On Thursday, October 19, at the Mobile World Congress in Kigali, leaders in the industry focused on the significant influence that mobile money adoption has on social fairness, poverty alleviation, and economic development in Africa.

According to the Global System for Mobile Communications Association’s (GSMA) 2023 study, the number of registered mobile money users increased eightfold, from 200 million to 1.6 billion, between 2013 and 2022. It was emphasized that the majority of this expansion occurred in Sub-Saharan Africa, specifically in East and West Africa.

In Sub-Saharan Africa, roughly one-third of adult consumers had mobile money access to a financial institution by 2021.

The value of mobile money transactions has increased in tandem with its growth. An industry valued at $100 billion in 2013 grew to an astounding $1.26 trillion by 2022. In 2022, this would equate to around $2.4 million being transferred per minute.

“I’ve been up here speaking for approximately two minutes, so since I started, there have been about $5 million in mobile money transactions. Ashley Olson Onyango, Head of Financial Inclusion and AgriTech at GSMA, a global organization uniting the mobile ecosystem to find, develop, and deliver innovation that helps business and society thrive, said, “It’s quite remarkable, and the numbers are probably even higher today in 2023.”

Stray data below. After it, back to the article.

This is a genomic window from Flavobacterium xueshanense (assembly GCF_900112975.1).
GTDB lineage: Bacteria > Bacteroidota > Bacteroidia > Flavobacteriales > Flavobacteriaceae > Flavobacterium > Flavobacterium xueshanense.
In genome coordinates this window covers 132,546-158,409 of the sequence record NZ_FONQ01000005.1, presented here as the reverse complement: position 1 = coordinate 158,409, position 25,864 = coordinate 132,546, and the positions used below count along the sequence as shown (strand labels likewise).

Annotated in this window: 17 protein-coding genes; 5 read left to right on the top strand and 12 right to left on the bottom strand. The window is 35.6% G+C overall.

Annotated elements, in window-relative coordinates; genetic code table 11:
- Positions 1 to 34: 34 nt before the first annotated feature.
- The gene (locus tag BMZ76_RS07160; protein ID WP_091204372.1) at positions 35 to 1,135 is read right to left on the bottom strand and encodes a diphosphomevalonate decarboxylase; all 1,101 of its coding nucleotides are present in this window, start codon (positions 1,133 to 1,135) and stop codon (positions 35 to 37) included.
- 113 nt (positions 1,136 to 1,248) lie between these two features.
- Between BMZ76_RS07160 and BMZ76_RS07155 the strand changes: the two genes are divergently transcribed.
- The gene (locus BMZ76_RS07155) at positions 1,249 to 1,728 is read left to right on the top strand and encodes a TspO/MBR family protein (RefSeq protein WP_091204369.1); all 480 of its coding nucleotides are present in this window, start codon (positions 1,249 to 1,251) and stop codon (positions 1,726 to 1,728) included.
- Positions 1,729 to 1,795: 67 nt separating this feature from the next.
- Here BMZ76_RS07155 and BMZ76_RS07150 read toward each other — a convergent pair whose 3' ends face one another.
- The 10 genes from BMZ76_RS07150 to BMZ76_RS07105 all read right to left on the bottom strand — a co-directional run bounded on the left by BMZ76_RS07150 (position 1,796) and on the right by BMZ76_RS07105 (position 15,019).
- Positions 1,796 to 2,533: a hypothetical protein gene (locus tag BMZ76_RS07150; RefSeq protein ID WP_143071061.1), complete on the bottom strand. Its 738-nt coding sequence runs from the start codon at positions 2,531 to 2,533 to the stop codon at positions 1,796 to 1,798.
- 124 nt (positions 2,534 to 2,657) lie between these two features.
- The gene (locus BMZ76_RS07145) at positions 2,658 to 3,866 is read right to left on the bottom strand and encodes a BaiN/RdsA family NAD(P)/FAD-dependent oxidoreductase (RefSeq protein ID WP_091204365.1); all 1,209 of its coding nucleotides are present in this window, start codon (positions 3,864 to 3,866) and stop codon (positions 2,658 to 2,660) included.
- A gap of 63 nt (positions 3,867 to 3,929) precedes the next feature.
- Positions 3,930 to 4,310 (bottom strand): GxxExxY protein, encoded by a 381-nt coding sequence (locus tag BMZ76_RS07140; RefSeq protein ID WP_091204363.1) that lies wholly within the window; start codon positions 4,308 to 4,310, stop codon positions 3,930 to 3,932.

Although there is evidence linking financial inclusion to economic growth, little is known about the impact of digital financial inclusion, particularly when it comes to mobile money. In order to fill this knowledge vacuum, GSMA Intelligence Principal Economist Kalvin Bahia evaluated the effect of mobile money on GDP using a comprehensive dataset that covered ten years.

As of 2022,

These numbers highlight how mobile money can help developing nations make great strides through the quick development of technology, fostering economic expansion even in the lack of a strong physical infrastructure.

While mobile payments are becoming more and more popular, a number of issues need to be resolved before they can be widely used. The adoption of mobile payments is contingent upon a combination of technological progress and demographic variables.

Compared to East and West Africa, Central Africa is lagging behind in the use of mobile money accounts.

“Western Africa has about 300 million clients with accounts, compared to East Africa’s 400 million, which adds to what I call the local financial ecosystem. However, with only 65 million, Central Africa trails behind,” said Anne Catherine Tchokonte, CEO of Orange Money In Cameroon.


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